Most single units recorded from macaque secondary visual cortex (V2) respond with higher firing rates to synthetic texture images containing “naturalistic” higher-order statistics than to spectrally matched “noise” images lacking these statistics. In contrast, few single units in V1 show this property. We explored how the strength and dynamics of response vary across the different layers of visual cortex by recording multiunit (defined as high-frequency power in the local field potential) and gamma-band activity evoked by brief presentations of naturalistic and noise images in V1 and V2 of anesthetized macaque monkeys of both sexes. As previously reported, recordings in V2 showed consistently stronger responses to naturalistic texture than to spectrally matched noise. In contrast to single-unit recordings, V1 multiunit activity showed a preference for images with naturalistic statistics, and in gamma-band activity this preference was comparable across V1 and V2. Sensitivity to naturalistic image structure was strongest in the supragranular and infragranular layers of V1, but weak in granular layers, suggesting that it might reflect feedback from V2. Response timing was consistent with this idea. Visual responses appeared first in V1, followed by V2. Sensitivity to naturalistic texture emerged first in V2, followed by the supragranular and infragranular layers of V1, and finally in the granular layers of V1. Our results demonstrate laminar differences in the encoding of higher-order statistics of natural texture, and suggest that this sensitivity first arises in V2 and is fed back to modulate activity in V1.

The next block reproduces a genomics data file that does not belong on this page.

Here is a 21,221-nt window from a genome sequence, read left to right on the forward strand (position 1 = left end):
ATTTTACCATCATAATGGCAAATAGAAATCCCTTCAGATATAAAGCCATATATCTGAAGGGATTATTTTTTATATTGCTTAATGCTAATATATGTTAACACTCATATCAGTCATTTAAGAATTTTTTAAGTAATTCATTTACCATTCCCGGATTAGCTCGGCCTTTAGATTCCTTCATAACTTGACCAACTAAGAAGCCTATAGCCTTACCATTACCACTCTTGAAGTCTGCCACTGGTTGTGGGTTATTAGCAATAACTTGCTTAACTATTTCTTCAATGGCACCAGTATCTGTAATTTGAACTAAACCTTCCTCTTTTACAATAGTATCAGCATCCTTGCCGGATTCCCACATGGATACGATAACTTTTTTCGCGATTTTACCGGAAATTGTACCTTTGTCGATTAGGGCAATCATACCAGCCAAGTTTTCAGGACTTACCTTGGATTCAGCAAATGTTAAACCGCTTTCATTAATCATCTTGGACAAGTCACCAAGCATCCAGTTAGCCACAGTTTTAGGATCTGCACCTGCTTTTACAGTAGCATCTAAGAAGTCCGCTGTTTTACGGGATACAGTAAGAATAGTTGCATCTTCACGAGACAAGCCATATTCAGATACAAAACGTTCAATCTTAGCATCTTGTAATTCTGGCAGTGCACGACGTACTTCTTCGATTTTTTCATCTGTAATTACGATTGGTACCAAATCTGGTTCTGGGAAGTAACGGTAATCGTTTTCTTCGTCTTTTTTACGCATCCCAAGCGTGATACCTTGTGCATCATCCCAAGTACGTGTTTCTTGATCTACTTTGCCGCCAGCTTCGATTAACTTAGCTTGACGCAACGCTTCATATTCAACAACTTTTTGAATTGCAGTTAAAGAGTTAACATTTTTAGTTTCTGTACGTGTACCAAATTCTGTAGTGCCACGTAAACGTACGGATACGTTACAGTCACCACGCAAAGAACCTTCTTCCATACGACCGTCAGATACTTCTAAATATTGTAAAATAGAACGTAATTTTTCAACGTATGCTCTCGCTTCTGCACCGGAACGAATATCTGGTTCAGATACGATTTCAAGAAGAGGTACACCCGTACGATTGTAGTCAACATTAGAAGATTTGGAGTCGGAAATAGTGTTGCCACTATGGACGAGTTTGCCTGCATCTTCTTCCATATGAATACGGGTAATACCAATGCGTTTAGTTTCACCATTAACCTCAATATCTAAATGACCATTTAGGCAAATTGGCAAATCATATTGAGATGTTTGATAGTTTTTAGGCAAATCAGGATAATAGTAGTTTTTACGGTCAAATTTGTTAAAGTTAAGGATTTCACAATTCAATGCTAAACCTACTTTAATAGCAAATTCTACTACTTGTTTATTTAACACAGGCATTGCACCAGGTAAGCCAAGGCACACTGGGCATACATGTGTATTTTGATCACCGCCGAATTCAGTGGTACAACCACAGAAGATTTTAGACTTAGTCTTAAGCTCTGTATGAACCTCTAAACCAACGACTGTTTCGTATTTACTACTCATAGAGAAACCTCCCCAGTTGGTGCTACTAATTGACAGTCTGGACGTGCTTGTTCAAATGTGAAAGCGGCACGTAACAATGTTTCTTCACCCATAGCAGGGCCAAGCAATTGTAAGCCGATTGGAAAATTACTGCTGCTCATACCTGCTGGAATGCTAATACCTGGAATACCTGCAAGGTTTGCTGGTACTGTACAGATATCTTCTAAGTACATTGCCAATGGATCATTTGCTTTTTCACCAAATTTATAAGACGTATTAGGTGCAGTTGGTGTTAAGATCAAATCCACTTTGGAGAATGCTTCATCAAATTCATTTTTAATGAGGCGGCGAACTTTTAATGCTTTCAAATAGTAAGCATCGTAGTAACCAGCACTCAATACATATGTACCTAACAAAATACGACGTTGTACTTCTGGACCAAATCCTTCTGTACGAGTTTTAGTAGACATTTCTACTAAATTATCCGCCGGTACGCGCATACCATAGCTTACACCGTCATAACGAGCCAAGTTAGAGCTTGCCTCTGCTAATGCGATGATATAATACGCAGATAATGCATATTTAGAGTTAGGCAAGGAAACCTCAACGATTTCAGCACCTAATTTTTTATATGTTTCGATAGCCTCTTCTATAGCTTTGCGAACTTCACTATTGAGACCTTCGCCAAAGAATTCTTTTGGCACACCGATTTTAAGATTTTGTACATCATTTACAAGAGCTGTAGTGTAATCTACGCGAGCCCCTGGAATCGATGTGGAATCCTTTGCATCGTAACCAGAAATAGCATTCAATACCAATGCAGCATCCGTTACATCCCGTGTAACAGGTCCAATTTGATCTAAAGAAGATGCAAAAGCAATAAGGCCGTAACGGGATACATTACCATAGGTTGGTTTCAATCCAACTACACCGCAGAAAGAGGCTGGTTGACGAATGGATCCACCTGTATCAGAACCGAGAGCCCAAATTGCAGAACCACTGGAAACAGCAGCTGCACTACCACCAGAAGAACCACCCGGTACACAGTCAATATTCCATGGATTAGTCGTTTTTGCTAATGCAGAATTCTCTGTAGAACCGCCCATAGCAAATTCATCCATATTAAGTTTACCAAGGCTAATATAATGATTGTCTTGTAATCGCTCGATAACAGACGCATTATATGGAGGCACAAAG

- Cortical layers
ASJC Scopus subject areas